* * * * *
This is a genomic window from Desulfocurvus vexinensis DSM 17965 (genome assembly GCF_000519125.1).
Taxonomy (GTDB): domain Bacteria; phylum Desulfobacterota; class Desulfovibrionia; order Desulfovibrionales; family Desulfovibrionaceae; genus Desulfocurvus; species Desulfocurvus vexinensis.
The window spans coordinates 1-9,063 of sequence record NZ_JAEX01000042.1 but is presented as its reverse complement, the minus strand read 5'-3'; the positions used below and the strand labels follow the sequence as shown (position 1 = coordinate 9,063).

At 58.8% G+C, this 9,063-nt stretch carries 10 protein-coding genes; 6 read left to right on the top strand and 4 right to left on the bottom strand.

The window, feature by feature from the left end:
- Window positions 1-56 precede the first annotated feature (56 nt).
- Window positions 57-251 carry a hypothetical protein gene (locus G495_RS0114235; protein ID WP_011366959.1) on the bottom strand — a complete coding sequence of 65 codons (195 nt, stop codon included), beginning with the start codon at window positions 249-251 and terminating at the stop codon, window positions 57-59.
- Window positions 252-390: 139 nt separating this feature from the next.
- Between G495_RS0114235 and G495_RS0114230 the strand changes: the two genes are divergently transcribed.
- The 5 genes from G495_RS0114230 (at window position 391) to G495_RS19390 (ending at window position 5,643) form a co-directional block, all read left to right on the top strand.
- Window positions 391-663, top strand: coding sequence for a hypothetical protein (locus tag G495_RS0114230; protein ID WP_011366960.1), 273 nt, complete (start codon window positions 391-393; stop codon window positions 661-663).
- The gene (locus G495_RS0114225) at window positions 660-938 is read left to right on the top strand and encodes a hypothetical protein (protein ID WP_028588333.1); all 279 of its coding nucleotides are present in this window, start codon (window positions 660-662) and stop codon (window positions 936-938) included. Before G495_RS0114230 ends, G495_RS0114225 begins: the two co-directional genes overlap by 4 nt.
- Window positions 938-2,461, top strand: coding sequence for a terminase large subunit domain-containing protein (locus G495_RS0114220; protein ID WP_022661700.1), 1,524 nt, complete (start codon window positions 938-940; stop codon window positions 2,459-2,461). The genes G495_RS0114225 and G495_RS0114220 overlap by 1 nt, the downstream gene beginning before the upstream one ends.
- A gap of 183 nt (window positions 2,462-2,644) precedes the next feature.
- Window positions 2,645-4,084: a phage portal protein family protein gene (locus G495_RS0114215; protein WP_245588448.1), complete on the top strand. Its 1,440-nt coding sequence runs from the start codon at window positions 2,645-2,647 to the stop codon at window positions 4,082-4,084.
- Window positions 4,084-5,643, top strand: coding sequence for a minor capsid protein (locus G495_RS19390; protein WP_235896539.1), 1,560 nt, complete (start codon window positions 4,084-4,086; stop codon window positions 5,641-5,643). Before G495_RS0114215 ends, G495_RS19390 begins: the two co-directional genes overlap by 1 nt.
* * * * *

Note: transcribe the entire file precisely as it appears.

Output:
This is a genomic window from Desulfocurvus vexinensis DSM 17965 (genome assembly GCF_000519125.1).
Taxonomy (GTDB): domain Bacteria; phylum Desulfobacterota; class Desulfovibrionia; order Desulfovibrionales; family Desulfovibrionaceae; genus Desulfocurvus; species Desulfocurvus vexinensis.
The window spans coordinates 1-9,063 of sequence record NZ_JAEX01000042.1 but is presented as its reverse complement, the minus strand read 5'-3'; the positions used below and the strand labels follow the sequence as shown (position 1 = coordinate 9,063).

At 58.8% G+C, this 9,063-nt stretch carries 10 protein-coding genes; 6 read left to right on the top strand and 4 right to left on the bottom strand.

The window, feature by feature from the left end:
- Window positions 1-56 precede the first annotated feature (56 nt).
- Window positions 57-251 carry a hypothetical protein gene (locus G495_RS0114235; protein ID WP_011366959.1) on the bottom strand — a complete coding sequence of 65 codons (195 nt, stop codon included), beginning with the start codon at window positions 249-251 and terminating at the stop codon, window positions 57-59.
- Window positions 252-390: 139 nt separating this feature from the next.
- Between G495_RS0114235 and G495_RS0114230 the strand changes: the two genes are divergently transcribed.
- The 5 genes from G495_RS0114230 (at window position 391) to G495_RS19390 (ending at window position 5,643) form a co-directional block, all read left to right on the top strand.
- Window positions 391-663, top strand: coding sequence for a hypothetical protein (locus tag G495_RS0114230; protein ID WP_011366960.1), 273 nt, complete (start codon window positions 391-393; stop codon window positions 661-663).
- The gene (locus G495_RS0114225) at window positions 660-938 is read left to right on the top strand and encodes a hypothetical protein (protein ID WP_028588333.1); all 279 of its coding nucleotides are present in this window, start codon (window positions 660-662) and stop codon (window positions 936-938) included. Before G495_RS0114230 ends, G495_RS0114225 begins: the two co-directional genes overlap by 4 nt.
- Window positions 938-2,461, top strand: coding sequence for a terminase large subunit domain-containing protein (locus G495_RS0114220; protein ID WP_022661700.1), 1,524 nt, complete (start codon window positions 938-940; stop codon window positions 2,459-2,461). The genes G495_RS0114225 and G495_RS0114220 overlap by 1 nt, the downstream gene beginning before the upstream one ends.
- A gap of 183 nt (window positions 2,462-2,644) precedes the next feature.
- Window positions 2,645-4,084: a phage portal protein family protein gene (locus G495_RS0114215; protein WP_245588448.1), complete on the top strand. Its 1,440-nt coding sequence runs from the start codon at window positions 2,645-2,647 to the stop codon at window positions 4,082-4,084.
- Window positions 4,084-5,643, top strand: coding sequence for a minor capsid protein (locus G495_RS19390; protein WP_235896539.1), 1,560 nt, complete (start codon window positions 4,084-4,086; stop codon window positions 5,641-5,643). Before G495_RS0114215 ends, G495_RS19390 begins: the two co-directional genes overlap by 1 nt.